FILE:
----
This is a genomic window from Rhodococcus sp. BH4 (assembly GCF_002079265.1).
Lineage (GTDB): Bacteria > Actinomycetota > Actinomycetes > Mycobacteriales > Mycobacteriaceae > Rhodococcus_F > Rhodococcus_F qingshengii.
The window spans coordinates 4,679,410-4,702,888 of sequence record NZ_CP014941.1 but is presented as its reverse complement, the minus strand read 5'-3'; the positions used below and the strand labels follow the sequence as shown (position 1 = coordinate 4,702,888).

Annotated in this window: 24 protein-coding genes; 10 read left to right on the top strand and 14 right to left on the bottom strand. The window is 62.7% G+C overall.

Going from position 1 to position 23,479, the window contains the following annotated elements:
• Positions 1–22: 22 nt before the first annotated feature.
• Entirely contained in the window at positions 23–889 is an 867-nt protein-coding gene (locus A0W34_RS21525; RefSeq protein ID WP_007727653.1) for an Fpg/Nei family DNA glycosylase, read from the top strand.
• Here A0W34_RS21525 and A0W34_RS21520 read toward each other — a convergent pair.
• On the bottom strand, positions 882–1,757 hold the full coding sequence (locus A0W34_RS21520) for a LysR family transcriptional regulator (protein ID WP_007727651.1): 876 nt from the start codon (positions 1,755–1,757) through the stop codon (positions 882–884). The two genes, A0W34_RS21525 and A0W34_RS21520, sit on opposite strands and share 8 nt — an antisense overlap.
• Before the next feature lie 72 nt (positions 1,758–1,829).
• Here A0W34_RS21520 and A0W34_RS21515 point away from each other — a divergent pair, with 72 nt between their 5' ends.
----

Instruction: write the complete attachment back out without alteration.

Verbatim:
This is a genomic window from Rhodococcus sp. BH4 (assembly GCF_002079265.1).
Lineage (GTDB): Bacteria > Actinomycetota > Actinomycetes > Mycobacteriales > Mycobacteriaceae > Rhodococcus_F > Rhodococcus_F qingshengii.
The window spans coordinates 4,679,410-4,702,888 of sequence record NZ_CP014941.1 but is presented as its reverse complement, the minus strand read 5'-3'; the positions used below and the strand labels follow the sequence as shown (position 1 = coordinate 4,702,888).

Annotated in this window: 24 protein-coding genes; 10 read left to right on the top strand and 14 right to left on the bottom strand. The window is 62.7% G+C overall.

Going from position 1 to position 23,479, the window contains the following annotated elements:
• Positions 1–22: 22 nt before the first annotated feature.
• Entirely contained in the window at positions 23–889 is an 867-nt protein-coding gene (locus A0W34_RS21525; RefSeq protein ID WP_007727653.1) for an Fpg/Nei family DNA glycosylase, read from the top strand.
• Here A0W34_RS21525 and A0W34_RS21520 read toward each other — a convergent pair.
• On the bottom strand, positions 882–1,757 hold the full coding sequence (locus A0W34_RS21520) for a LysR family transcriptional regulator (protein ID WP_007727651.1): 876 nt from the start codon (positions 1,755–1,757) through the stop codon (positions 882–884). The two genes, A0W34_RS21525 and A0W34_RS21520, sit on opposite strands and share 8 nt — an antisense overlap.
• Before the next feature lie 72 nt (positions 1,758–1,829).
• Here A0W34_RS21520 and A0W34_RS21515 point away from each other — a divergent pair, with 72 nt between their 5' ends.